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Canada Could Be The First Country To Add A Warning To Every Cigarette

Health Canada wants public feedback on the proposed labelling.

MTL Blog, Staff Writer
​A line of cigarettes on a blue background with "POISON IN EVERY PUFF" printed on each filter.

A line of cigarettes on a blue background with "POISON IN EVERY PUFF" printed on each filter.

Health Canada wants to breathe new life into stale cigarette packaging with more visible health warnings, not just on packs, but on individual smokes. "Poison in every puff" could soon be printed in stark black lettering on every cigarette filter to improve public awareness of smoking health risks, reduce cigarette appeal, and encourage smokers to think twice before they light up. If the federal government adopts the proposed regulations, Canada would be the first country in the world to introduce such a requirement.

Current warnings on tobacco products were phased in over two decades ago, and experts warn they've become easy to ignore for the 4.2 million smokers nationwide who see them on a regular basis. Tobacco remains the leading preventable cause of illness and premature death in the country, killing around 48,000 Canadians every year and making up around 30% of all cancer deaths.

"To help protect the health of all Canadians, especially young people and non-smokers… we are working to reduce tobacco use from 13% to less than 5% by 2035," said Health Minister Jean-Yves Duclos.

The proposed regulatory changes would make existing health warnings for all tobacco products much larger and more image-based with new information on smoking cessation resources and health hazards that would rotate every 24 to 36 months.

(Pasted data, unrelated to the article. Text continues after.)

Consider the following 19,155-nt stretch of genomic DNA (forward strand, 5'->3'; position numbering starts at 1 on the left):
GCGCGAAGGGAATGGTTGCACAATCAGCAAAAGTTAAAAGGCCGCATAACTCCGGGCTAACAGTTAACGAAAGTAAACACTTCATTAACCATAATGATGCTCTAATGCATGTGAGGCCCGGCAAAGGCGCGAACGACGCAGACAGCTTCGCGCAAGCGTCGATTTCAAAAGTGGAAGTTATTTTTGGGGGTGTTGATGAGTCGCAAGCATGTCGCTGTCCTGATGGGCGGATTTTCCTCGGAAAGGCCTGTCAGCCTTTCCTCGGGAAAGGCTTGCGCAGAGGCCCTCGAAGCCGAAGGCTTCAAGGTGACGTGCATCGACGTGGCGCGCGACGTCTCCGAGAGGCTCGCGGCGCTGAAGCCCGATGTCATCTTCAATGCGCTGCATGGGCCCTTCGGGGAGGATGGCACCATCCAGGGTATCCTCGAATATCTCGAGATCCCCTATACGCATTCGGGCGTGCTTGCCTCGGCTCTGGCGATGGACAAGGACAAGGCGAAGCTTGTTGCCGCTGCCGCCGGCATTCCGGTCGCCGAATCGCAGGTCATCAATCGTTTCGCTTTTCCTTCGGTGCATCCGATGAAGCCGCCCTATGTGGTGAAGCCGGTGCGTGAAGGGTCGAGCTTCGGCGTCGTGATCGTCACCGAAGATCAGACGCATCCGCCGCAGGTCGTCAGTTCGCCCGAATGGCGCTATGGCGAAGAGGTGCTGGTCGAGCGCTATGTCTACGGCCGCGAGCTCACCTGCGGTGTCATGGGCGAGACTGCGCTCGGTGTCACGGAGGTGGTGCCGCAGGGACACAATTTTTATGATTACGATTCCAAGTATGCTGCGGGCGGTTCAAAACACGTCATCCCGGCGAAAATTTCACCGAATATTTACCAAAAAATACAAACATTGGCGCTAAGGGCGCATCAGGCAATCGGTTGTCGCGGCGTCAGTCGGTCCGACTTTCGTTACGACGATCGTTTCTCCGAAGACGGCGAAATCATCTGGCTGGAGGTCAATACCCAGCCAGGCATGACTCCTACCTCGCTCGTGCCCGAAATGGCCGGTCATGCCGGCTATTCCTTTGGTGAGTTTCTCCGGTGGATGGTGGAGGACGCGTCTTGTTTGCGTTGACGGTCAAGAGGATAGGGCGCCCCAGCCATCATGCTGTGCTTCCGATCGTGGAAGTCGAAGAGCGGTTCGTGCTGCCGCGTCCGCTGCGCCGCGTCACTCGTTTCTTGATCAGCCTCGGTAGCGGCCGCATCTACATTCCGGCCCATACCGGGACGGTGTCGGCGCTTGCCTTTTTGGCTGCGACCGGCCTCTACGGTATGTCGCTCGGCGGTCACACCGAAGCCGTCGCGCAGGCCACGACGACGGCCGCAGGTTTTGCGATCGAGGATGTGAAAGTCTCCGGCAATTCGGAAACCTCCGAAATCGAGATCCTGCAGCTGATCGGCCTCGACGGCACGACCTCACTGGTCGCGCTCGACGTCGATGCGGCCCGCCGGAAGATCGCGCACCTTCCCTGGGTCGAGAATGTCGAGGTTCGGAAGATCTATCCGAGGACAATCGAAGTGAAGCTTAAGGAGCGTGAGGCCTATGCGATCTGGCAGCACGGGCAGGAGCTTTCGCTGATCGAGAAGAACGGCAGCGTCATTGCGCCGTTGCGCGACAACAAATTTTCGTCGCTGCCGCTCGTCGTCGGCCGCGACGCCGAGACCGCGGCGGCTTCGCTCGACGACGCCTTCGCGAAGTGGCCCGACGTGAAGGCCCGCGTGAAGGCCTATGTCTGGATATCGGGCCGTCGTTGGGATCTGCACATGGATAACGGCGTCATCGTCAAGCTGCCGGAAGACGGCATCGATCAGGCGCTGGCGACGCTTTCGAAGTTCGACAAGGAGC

Two cigarette packages; the one on the left has an information message on the upper flap, and the one on the right has health warnings on the tip of every cigarette. Two cigarette packages; the one on the left has an information message on the upper flap, and the one on the right has health warnings on the tip of every cigarette. Health Canada

Two new visual warnings would be added to cigarette packs, increasing the warning size to around three-fourths of the front and back labels. Inside flaps would feature information to help smokers quit and mention lesser-known smoking health risks, including colorectal, cervical, and stomach cancer.

"Requiring a health warning on each individual cigarette will reach every smoker with every puff and should be implemented as soon as possible," said Canadian Cancer Society Senior Policy Analyst Rob Cunningham.

"A warning on every cigarette cannot be ignored, especially considering that there are more than 20 billion cigarettes sold each year in Canada. [...} the measure is supported by several dozen studies in Canada and internationally."

Canada was the first country in the world to adopt picture warnings on cigarette packages in 2001. There are now more than 130 countries that have implemented picture-based health warnings, following the precedent set by Canada, according to a 2021 Canadian Cancer Society report.

The federal government has launched a public consultation on the proposed changes and is seeking feedback from Canadians on developing the new labelling regulations through August 25.

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